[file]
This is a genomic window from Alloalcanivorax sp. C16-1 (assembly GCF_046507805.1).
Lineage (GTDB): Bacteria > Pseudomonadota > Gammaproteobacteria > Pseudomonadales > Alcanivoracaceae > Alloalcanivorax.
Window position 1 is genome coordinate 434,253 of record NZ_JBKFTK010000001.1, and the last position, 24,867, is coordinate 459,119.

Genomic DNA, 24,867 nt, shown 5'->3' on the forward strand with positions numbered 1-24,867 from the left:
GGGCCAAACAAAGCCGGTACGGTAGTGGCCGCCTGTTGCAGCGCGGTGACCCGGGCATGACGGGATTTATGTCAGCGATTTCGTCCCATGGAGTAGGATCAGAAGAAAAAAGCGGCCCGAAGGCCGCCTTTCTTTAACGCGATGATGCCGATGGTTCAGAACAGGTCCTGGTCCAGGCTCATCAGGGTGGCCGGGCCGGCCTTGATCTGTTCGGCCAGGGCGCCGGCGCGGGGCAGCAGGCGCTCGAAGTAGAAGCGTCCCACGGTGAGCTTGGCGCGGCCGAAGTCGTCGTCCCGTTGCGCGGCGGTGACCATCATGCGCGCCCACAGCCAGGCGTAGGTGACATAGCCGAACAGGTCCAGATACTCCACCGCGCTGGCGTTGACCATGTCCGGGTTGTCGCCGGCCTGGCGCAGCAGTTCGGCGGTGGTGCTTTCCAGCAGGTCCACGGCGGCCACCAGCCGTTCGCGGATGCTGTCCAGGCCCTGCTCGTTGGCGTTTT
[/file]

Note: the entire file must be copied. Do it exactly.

This is a genomic window from Alloalcanivorax sp. C16-1 (assembly GCF_046507805.1).
Lineage (GTDB): Bacteria > Pseudomonadota > Gammaproteobacteria > Pseudomonadales > Alcanivoracaceae > Alloalcanivorax.
Window position 1 is genome coordinate 434,253 of record NZ_JBKFTK010000001.1, and the last position, 24,867, is coordinate 459,119.

Genomic DNA, 24,867 nt, shown 5'->3' on the forward strand with positions numbered 1-24,867 from the left:
GGGCCAAACAAAGCCGGTACGGTAGTGGCCGCCTGTTGCAGCGCGGTGACCCGGGCATGACGGGATTTATGTCAGCGATTTCGTCCCATGGAGTAGGATCAGAAGAAAAAAGCGGCCCGAAGGCCGCCTTTCTTTAACGCGATGATGCCGATGGTTCAGAACAGGTCCTGGTCCAGGCTCATCAGGGTGGCCGGGCCGGCCTTGATCTGTTCGGCCAGGGCGCCGGCGCGGGGCAGCAGGCGCTCGAAGTAGAAGCGTCCCACGGTGAGCTTGGCGCGGCCGAAGTCGTCGTCCCGTTGCGCGGCGGTGACCATCATGCGCGCCCACAGCCAGGCGTAGGTGACATAGCCGAACAGGTCCAGATACTCCACCGCGCTGGCGTTGACCATGTCCGGGTTGTCGCCGGCCTGGCGCAGCAGTTCGGCGGTGGTGCTTTCCAGCAGGTCCACGGCGGCCACCAGCCGTTCGCGGATGCTGTCCAGGCCCTGCTCGTTGGCGTTTT